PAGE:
Caelle Rousseau was born in Port-au-Prince, Haiti. At the age of five, she emigrated from Haiti to join her mother in the United States. During this period, Caelle’s grandmother served as an awe-inspiring mother figure to her. She paid Caelle’s then eleven-year-old cousin, Farah, to teach Caelle the English alphabet and other instructional lessons to help Caelle transition into the American school system smoothly. At the early age of five, Caelle learned the importance of education, a concept which is now ingrained in her.
Growing up as an only child, Caelle constantly read in solitude. What began as a hobby for a young girl living in a household of non-English speakers led to an infatuation with literature and spawned her interest in English and debate forums. She was a member of her high school’s debate team, participated in the Princeton Classic as a freshman, and often received scores equivalent to those of her older, formidable opponents. Caelle has served as a Mock Trial lawyer since her sophomore year. She enjoys creating and presenting sensible and rhetorically convincing arguments. She is an editor of her school’s literary magazine, Caelestis, in which her own literary work has been published. She serves as a National Honor Society member and tutor, as well as a National World Language Honor Society member. Her assiduity has propelled her to the top one percent of her graduating class.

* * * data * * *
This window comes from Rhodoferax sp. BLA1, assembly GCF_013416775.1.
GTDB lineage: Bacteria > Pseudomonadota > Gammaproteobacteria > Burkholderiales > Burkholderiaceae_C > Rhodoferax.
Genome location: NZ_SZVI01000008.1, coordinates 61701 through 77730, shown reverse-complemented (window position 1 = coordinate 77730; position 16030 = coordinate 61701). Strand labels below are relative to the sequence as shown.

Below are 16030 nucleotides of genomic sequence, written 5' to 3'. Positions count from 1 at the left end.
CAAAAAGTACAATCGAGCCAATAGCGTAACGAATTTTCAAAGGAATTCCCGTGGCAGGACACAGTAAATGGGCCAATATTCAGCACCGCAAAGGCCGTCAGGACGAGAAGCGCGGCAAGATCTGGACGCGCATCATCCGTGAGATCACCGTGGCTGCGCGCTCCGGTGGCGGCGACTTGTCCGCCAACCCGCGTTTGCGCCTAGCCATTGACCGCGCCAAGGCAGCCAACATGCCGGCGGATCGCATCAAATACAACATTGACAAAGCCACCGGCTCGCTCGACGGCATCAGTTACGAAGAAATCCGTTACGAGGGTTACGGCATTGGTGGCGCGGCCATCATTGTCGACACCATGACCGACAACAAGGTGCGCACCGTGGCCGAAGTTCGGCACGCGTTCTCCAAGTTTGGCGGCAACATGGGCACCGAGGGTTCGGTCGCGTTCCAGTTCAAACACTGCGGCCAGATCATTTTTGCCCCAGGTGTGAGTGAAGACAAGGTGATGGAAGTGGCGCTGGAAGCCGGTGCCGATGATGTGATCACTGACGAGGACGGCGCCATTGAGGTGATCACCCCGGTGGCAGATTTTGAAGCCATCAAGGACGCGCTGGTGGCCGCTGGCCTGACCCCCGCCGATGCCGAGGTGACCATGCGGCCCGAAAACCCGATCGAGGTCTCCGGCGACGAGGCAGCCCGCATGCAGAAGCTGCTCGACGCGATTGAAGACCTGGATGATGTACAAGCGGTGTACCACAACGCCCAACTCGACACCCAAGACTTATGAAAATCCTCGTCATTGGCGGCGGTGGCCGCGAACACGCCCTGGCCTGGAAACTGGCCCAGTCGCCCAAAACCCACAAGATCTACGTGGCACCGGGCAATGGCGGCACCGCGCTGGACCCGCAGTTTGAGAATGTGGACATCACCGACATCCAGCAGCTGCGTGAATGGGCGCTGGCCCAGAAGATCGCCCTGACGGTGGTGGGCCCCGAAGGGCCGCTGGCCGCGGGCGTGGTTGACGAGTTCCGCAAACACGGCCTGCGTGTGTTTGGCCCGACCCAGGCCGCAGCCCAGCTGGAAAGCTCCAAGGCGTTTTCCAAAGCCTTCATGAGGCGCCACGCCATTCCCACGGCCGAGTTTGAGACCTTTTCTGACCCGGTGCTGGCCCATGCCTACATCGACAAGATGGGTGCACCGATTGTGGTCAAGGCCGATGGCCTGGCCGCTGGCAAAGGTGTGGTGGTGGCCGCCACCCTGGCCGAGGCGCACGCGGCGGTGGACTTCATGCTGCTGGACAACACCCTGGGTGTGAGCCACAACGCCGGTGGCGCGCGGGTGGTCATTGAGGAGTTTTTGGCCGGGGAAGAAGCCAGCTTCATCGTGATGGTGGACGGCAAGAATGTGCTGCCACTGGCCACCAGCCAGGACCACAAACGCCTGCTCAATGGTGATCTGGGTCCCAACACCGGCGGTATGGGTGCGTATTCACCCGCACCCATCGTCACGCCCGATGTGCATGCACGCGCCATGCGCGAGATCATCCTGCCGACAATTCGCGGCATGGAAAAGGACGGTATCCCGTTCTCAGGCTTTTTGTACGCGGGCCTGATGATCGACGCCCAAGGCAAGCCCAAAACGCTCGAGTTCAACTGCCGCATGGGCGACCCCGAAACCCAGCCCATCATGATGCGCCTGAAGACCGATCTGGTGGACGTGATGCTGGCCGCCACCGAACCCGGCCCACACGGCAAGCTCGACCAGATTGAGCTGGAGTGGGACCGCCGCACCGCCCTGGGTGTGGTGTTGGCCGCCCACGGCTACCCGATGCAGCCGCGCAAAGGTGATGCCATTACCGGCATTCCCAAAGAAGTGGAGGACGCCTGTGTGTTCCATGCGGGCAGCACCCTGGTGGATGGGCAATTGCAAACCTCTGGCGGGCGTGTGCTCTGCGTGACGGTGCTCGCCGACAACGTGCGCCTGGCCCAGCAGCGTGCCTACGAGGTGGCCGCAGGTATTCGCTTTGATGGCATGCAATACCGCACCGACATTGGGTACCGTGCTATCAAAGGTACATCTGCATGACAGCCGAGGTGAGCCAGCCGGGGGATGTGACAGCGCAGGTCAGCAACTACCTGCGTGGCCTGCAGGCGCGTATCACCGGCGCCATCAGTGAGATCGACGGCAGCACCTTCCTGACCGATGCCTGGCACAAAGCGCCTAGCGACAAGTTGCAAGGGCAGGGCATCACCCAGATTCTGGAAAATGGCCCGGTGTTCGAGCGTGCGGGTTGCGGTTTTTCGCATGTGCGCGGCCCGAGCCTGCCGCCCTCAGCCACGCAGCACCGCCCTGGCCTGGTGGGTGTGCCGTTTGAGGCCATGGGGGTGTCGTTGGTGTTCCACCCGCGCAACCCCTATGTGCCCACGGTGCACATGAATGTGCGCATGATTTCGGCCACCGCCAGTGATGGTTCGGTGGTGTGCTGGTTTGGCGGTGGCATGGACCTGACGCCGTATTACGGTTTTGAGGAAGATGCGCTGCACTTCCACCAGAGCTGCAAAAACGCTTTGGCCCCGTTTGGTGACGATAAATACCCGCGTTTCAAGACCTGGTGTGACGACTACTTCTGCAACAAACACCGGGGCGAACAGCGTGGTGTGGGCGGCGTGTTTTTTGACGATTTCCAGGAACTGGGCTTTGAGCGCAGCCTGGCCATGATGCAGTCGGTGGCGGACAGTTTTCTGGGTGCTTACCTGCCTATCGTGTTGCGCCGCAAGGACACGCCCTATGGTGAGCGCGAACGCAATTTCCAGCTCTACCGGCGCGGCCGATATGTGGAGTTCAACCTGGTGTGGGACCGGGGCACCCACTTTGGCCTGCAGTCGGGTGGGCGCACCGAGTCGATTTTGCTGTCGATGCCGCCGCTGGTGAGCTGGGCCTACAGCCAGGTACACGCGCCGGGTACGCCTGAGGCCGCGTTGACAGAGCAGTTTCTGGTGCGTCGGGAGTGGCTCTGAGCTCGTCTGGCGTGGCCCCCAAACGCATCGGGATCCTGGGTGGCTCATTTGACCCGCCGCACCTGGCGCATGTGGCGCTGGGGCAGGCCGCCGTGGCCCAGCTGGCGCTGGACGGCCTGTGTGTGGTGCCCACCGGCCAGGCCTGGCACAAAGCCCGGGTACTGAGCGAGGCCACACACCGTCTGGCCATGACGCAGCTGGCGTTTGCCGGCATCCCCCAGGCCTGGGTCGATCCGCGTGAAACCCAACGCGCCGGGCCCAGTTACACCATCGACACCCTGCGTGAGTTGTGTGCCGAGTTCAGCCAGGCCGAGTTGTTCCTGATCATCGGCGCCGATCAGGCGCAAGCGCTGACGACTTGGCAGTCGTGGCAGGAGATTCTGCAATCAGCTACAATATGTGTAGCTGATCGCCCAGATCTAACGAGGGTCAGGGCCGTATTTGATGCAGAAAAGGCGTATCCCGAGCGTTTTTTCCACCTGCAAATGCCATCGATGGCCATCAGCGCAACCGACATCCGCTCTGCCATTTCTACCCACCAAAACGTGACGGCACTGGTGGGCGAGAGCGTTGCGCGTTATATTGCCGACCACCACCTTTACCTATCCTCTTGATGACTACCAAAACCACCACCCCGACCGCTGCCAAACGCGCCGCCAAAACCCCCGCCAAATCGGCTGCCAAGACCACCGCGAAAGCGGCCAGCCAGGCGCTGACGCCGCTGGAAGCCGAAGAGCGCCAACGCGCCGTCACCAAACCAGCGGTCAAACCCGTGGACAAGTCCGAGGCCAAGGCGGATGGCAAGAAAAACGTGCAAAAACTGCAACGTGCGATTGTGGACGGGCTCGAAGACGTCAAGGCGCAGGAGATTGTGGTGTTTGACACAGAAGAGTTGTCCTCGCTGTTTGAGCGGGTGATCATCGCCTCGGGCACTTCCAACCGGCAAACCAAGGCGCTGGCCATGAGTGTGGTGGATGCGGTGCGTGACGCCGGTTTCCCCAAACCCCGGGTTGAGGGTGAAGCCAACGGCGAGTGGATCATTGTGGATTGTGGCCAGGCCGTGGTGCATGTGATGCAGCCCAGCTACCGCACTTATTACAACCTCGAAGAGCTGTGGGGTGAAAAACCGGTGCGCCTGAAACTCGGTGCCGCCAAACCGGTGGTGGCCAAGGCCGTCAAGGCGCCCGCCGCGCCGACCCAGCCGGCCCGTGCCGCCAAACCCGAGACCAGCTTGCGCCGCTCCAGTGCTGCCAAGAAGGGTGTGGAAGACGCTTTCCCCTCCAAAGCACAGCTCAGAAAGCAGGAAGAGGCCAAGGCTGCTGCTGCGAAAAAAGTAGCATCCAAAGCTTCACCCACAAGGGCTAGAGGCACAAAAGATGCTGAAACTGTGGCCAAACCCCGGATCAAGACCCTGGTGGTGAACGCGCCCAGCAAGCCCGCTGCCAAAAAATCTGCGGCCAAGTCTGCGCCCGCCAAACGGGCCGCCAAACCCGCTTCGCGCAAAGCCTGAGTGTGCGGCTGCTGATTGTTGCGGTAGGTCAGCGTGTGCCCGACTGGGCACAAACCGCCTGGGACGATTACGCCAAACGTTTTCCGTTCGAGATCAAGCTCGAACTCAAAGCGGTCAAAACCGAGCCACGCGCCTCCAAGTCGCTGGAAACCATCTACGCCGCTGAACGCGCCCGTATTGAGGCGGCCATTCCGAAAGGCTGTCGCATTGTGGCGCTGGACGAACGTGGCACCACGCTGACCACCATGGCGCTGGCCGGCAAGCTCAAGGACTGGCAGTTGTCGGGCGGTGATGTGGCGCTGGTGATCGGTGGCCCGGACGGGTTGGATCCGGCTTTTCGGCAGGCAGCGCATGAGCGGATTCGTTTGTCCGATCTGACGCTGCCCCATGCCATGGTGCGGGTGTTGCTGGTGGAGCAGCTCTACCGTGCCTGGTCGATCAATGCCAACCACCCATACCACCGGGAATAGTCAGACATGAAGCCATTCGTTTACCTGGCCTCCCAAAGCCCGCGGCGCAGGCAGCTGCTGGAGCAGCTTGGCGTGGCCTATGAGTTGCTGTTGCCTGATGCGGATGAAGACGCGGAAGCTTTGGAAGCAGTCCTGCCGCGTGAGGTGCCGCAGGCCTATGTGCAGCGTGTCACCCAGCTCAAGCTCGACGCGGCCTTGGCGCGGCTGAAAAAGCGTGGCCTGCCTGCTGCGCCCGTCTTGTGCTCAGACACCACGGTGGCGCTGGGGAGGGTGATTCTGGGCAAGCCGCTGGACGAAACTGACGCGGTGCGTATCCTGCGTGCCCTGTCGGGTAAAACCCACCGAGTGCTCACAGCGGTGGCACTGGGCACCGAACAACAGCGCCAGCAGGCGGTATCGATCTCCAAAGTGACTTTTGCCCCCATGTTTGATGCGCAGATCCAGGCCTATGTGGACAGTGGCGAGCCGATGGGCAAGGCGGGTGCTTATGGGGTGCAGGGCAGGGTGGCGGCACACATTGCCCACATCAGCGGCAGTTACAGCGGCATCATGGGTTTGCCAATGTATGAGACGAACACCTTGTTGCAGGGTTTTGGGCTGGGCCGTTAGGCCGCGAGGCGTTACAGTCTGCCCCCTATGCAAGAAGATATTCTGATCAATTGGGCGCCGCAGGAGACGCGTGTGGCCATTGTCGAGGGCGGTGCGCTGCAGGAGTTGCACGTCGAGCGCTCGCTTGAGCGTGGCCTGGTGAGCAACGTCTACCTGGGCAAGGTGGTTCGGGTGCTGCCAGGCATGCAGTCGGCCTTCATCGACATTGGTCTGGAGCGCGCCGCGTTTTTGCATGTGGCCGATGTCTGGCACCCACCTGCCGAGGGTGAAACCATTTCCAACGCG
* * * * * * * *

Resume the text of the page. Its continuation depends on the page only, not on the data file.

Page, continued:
During her freshmen year, Caelle was selected to become a Princeton University Preparatory Program (PUPP) Scholar. Through PUPP, Caelle attends an annual summer institute at Princeton University and was selected to participate on a youth panel at the Mission: Possible Transforming the Future through College Access conference. As a panelist, Caelle adamantly advocated that all students should be equipped with the necessary skills to achieve at an institution of higher learning because only then do they truly have a choice regarding their future.
In addition to fostering Caelle’s sense of academic commitment, Caelle’s family background inspires her sense of civic responsibility. She has volunteered at Pavilions at Forrestal, an assisted living home, since eighth grade. She is a Nottingham Peer Leader and advises freshmen about successfully navigating high school. As a Peer Leader, Caelle also participated in Relay for Life, a fundraising event for the American Cancer Society. She is a member of Outreach for the Stars and volunteers at organized events that provide food, clothing, and essential items for students and their families. Caelle was recently recognized and awarded by the Hamilton Rotary Organization for her involvement within her community. She plans to pursue a career in service work, preferably for a service organization that targets international communities.
Caelle Rousseau currently resides with her grandmother, mother, younger brother, aunt, uncle, and two young cousins. She works hard to provide a positive influence on her younger brother and cousins. Once compiled, Caelle’s successes, big and small, will serve as a testament to the resilient, independent women in her life.